‘Ensuring an adequate standard of living for disabled people: empowerment and participation in society’ is a very important – and a very timely – theme for this, our 6th Conference of States Parties to the CRPD.
It’s important because, without an adequate standard of living, people will lack the resources to participate.
And it’s timely because of the current discussions around the post-2015 development agenda – discussions which New Zealand insists must be inclusive of persons with disabilities.
New Zealand also believes that helping to ensure that persons with disabilities are gainfully employed, or have their own profitable businesses, is one of the most important things a government can do to improve their standard of living.
And, to achieve that, we are taking a number of tangible steps:
Beyond those initiatives, Mr President, we are improving the data we collect on outcomes for disabled people, including the re-development of our Household Labour Force Survey to cover disability screening questions.
Statistics New Zealand has also made changes to this year’s post-census disability survey, the first data from which is due in mid-2014.
Persons with disabilities have been involved in the development of all these initiatives, and leadership is coming from the very highest level – a Ministerial Committee on Disability issues.
Mr President –
New Zealand is committed to involving persons with disabilities and their organisations in government decision making; and, in assessing their needs, it is committed to being a good listener.
Listening directly to disabled people tells us what is working, what is not working, and what still needs to be done to implement the Convention.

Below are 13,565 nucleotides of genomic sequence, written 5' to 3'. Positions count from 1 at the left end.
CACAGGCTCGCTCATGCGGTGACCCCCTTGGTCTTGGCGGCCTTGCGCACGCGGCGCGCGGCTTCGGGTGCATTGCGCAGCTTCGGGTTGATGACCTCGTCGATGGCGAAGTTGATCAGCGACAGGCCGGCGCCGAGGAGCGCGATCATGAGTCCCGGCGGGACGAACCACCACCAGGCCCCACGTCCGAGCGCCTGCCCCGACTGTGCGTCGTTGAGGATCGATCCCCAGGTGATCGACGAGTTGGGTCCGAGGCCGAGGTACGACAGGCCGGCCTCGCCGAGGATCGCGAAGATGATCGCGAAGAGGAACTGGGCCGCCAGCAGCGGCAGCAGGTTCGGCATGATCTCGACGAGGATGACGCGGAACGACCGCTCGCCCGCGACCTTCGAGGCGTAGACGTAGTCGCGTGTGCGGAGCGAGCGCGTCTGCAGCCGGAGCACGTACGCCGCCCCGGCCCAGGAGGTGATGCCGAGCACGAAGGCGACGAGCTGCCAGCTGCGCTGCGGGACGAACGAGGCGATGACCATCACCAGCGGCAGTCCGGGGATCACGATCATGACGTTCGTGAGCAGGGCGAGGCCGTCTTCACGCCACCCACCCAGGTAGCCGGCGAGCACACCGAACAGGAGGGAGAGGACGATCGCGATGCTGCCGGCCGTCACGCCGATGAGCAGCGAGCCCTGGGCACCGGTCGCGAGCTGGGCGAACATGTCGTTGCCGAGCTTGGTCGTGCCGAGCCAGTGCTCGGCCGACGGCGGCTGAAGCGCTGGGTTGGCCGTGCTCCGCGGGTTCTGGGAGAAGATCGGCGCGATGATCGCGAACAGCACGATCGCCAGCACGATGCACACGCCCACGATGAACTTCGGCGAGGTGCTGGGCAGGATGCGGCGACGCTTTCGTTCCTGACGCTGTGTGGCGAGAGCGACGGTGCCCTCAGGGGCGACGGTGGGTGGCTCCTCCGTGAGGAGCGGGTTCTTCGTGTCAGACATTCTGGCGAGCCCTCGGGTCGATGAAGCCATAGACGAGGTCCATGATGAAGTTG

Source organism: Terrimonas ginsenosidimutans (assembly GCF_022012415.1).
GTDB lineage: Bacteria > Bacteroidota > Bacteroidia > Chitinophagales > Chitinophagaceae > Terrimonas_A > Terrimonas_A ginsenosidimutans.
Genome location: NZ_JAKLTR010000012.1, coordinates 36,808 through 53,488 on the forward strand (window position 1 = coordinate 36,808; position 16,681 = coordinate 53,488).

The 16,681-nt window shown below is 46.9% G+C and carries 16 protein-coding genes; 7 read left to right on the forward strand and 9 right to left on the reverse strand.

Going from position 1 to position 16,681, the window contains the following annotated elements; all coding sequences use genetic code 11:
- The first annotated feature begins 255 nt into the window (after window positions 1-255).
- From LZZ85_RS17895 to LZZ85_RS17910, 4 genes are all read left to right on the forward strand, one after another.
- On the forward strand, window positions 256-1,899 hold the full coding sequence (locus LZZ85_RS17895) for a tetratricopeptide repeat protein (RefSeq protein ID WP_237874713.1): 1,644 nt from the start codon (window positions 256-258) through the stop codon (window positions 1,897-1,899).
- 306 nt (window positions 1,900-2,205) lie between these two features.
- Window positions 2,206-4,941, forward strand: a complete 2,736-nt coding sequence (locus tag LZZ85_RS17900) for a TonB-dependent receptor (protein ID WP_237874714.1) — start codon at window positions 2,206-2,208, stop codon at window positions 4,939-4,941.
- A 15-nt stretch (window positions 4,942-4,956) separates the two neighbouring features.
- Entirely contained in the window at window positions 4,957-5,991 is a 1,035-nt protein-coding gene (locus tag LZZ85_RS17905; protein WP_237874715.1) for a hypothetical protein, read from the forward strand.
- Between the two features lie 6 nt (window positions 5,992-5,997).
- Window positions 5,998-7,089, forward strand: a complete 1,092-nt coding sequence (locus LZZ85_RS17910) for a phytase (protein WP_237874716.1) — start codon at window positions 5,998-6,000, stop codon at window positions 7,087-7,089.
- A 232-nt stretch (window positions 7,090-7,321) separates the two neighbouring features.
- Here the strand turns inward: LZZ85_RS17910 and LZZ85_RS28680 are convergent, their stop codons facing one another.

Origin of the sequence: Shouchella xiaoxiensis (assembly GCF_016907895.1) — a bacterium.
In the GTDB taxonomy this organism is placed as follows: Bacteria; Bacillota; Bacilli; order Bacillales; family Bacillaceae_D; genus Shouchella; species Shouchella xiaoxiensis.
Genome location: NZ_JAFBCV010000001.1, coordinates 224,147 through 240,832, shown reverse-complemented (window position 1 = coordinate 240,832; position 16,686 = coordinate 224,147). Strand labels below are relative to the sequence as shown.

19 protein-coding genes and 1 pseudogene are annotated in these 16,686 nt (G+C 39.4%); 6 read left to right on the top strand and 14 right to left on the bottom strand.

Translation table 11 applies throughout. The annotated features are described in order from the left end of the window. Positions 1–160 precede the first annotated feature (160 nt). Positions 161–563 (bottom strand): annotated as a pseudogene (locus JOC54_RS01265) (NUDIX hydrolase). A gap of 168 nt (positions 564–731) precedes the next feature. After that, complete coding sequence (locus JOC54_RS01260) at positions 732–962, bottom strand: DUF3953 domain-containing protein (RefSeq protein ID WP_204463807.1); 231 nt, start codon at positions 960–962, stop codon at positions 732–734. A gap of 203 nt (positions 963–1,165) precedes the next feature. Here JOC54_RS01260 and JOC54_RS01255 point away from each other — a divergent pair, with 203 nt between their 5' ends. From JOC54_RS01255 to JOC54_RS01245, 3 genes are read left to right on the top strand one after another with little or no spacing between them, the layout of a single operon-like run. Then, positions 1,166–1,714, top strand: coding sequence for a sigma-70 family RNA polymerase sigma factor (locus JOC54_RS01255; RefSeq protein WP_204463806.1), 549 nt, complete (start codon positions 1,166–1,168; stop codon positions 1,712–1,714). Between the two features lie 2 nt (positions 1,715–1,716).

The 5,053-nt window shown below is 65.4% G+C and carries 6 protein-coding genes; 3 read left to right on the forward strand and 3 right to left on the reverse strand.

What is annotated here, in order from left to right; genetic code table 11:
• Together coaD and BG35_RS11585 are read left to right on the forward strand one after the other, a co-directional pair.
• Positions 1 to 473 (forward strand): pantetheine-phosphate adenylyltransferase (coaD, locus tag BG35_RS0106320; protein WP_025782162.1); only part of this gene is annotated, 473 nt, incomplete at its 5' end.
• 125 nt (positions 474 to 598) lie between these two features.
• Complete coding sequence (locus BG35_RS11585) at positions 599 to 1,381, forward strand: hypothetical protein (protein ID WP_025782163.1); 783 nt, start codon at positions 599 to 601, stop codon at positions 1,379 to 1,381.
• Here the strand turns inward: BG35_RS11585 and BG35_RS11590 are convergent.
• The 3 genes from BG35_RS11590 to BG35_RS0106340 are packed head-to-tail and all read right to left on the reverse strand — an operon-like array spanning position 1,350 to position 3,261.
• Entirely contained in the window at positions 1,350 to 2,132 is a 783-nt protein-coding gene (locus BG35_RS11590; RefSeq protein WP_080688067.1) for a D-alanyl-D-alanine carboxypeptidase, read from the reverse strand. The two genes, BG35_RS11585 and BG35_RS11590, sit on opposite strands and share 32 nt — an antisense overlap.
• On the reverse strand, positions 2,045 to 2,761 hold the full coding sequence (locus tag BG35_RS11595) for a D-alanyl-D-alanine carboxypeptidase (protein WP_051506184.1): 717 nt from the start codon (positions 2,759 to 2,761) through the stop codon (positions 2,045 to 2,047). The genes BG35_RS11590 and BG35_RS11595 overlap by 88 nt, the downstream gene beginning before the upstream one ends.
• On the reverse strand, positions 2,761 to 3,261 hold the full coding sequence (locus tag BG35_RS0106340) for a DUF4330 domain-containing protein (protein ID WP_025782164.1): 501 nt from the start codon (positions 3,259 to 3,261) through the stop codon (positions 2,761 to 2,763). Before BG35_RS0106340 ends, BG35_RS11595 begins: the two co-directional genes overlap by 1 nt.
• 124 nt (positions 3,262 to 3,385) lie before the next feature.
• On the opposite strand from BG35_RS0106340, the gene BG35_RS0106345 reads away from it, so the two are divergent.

It's only when we have such information that we’ll know whether we are on track to achieving an adequate standard of living for persons with disabilities, and to achieving their full empowerment and participation in society.
The government has also funded the national Disabled People’s Organisations to have a role, in its own right, as an independent monitor, alongside our Human Rights Commission and the Office of the Ombudsman, in assessing how well we are implementing the Disability Convention.
A Ministerial Committee on Disability Issues, which provides leadership and coordinates actions, on disability issues across the whole-of-government, meets annually with these independent monitors to discuss progress and to identify priorities for action; as does the Government’s Chief Executives Group on Disability Issues, which supports that Ministerial Committee.
This leadership from the highest levels of Government is resulting in increasing levels of collaboration between the Government and the disability sector, and particularly with Disabled Peoples Organisations